This makes it seem a bit overwhelming. How can we do this? What makes this possible? This is not natural to my human nature! This is the attitude the Corinthians were lacking. They seemed to have the gifts, but as Paul said...they were nothing! This kind of love is not learned from example. It is not commanded. In order for us to be able to live out this kind of love like this we must BE LOVED! When Paul personifies love like this he has something very specific in mind. In fact he has a person in mind. His message has been from the beginning Christ and him crucified (1 Cor. 2:2). There is no other aspect that displays this list of love quite like Christ does while on the cross. John 15:13 says "Greater love has no one than this that someone lays down his life for his friends".
We learn love by being loved and we have never been loved to the degree that we were loved by Christ on the cross. Jesus demonstrated and poured out on us all these aspects of love that Paul has listed here. He was patient – He suffered long, meekly bearing the injuries of others. He did not retaliate or even defend himself. It was love that moved him to go to the cross and it was love the kept him there until it was finished. He was kind – being on the cross was his doing good to those who injured him. He did not envy or boast. He had compassion on our low estate and even though he was in the highest place, he set it aside in order to enter into ours to bring us up to his. He was not arrogant or rude, in fact he was making arrangements with John about his mother. He was witnessing to the man being crucified next to him. He was asking the Father to forgive those who were crucifying him. He did not insist on his own way, but was willing to say “not my will but yours be done”. He was not irritable or resentful but he laid down my life willingly. Willing to suffer what he did not deserve. He did not rejoice in wrong but in truth. He was unwilling to leave sinners to get what they deserve. Instead making sure that justice was served with his death so that the gift of life could be offered to others. He was Bearing it all – all of God’s wrath and every believer’s sins. He was believing all things. He believed that to obey the will of the Father is for the best, even at great cost to himself. He hoped all things. He was willing to die, knowing that God raises the dead. He endured all things. There was never a limit to the wrongs he endured. He never said “enough and no more!” He endured until he breathed his last. The Cross of Christ is God’s love to you. This is the love of the Father holding, loving, providing, and caring for us. This is why love must be our main business.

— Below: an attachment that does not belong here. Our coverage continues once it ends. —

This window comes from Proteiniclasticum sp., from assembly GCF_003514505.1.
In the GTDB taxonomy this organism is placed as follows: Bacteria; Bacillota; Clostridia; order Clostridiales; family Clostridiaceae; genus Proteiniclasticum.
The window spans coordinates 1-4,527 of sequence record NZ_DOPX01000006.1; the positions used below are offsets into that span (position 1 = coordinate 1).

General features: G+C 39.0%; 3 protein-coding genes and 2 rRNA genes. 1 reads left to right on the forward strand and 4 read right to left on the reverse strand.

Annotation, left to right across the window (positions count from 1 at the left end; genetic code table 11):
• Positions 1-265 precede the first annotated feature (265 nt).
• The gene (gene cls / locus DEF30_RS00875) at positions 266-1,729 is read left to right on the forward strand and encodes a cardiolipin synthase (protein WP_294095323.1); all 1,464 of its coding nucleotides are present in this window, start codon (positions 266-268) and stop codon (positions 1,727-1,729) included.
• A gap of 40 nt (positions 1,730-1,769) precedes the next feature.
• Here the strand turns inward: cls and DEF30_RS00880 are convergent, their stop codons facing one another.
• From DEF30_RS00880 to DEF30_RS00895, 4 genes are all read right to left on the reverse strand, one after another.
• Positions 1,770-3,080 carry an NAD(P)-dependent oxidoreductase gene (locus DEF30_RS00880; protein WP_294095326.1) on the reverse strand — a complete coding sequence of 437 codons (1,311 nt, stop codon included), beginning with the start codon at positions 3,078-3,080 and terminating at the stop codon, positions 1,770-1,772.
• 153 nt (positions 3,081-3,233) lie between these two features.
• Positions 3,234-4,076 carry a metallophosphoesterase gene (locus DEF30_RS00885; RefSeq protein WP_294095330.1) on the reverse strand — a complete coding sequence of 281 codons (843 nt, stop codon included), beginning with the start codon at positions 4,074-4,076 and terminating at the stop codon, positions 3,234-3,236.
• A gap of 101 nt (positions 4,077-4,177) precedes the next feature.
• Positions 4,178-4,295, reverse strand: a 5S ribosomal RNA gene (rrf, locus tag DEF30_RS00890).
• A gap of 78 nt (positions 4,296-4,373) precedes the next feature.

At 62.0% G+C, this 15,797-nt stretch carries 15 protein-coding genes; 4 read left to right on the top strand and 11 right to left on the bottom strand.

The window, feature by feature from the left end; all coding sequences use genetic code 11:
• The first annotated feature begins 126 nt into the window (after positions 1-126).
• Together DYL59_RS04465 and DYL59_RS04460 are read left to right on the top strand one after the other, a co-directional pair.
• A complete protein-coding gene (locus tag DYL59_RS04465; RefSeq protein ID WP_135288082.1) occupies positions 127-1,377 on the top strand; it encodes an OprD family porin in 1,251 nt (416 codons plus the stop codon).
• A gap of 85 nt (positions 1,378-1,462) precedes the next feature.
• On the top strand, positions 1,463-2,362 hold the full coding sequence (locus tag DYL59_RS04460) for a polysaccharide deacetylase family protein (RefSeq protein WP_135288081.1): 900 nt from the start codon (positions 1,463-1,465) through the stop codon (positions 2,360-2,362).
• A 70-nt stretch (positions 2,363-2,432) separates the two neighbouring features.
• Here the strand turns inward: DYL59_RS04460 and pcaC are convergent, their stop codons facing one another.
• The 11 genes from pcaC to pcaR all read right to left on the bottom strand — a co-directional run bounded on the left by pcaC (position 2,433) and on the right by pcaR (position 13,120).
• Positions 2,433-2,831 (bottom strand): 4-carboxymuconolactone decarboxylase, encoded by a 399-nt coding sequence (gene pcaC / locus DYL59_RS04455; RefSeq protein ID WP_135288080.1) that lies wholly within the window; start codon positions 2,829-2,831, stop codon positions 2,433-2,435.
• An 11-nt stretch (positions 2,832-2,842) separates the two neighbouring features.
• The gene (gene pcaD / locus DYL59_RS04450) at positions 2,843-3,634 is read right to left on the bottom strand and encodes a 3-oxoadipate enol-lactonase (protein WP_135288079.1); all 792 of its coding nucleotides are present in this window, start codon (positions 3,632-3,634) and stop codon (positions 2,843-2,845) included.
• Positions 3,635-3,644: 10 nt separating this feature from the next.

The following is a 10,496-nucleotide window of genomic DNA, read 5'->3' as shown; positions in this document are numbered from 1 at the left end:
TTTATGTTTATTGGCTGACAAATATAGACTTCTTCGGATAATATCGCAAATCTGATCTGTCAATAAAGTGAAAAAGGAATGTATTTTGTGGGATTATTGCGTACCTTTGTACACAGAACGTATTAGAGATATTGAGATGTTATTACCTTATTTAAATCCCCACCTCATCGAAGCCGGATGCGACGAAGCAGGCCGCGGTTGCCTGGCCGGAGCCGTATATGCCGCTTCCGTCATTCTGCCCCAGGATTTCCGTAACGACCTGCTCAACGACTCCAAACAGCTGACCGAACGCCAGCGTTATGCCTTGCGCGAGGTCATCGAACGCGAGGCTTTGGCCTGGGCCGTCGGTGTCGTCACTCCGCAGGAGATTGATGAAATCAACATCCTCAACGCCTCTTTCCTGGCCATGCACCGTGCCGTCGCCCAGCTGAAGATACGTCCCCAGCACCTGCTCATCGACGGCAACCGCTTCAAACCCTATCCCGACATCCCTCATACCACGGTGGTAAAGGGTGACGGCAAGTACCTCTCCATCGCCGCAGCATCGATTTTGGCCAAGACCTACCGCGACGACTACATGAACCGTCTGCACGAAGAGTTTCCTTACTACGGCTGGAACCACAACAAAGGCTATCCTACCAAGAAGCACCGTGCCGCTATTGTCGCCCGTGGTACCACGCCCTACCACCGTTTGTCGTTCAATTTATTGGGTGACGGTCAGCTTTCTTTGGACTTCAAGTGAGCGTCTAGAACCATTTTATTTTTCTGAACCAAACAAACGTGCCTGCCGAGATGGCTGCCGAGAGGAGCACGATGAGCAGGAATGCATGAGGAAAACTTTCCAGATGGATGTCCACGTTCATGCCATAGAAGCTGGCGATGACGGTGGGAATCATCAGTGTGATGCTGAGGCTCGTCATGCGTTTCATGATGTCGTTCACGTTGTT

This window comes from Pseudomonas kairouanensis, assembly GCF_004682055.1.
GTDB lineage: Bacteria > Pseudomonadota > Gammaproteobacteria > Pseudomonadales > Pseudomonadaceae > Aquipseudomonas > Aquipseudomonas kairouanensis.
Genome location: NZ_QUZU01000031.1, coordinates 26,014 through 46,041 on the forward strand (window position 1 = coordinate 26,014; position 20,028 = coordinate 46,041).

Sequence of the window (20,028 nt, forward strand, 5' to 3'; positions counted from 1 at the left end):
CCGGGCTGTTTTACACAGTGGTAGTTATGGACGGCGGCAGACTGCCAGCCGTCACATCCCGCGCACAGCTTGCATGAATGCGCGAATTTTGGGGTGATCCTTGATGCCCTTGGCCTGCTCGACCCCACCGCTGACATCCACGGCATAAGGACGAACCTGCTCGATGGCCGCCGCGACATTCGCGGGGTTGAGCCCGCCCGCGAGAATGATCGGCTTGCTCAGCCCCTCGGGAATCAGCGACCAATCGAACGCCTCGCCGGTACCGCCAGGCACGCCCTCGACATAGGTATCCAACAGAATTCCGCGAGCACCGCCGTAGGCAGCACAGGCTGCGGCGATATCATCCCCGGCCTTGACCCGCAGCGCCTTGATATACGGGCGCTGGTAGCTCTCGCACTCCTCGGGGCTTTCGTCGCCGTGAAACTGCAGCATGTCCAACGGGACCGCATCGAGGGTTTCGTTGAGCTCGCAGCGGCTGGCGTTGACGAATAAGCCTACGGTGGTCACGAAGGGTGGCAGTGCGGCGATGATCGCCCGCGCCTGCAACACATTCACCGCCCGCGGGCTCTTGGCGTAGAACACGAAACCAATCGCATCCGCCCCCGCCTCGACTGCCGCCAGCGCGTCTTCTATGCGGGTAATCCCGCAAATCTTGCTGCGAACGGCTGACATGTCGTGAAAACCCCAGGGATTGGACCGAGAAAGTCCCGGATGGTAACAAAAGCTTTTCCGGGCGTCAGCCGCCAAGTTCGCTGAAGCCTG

In the end love is eternal. It goes on forever. Not so of the gifts. They will cease. They will not continue into heaven. Love will. It is "the greatest". Love is the main principle for the Christian life. Without it, our gifts are meaningless. What we do counts for nothing. We are nothing without love. Yet with all of this, Paul doesn't tell us to blow the gifts off. He simply tells us to desire the gifts, but make sure we are pursuing love first and foremost. Is love your highest pursuit?
Here are some questions to consider:
1. Why would Paul so emphatically say you are 'nothing' without love?
2. What do we mean when we say love is to be our 'main business'?
3. What is the significance of love being 'in the middle'?
4. Why is Paul's definition of love so challenging to us?
5. How does Christ's death on the cross effect us when it comes to understanding this chapter?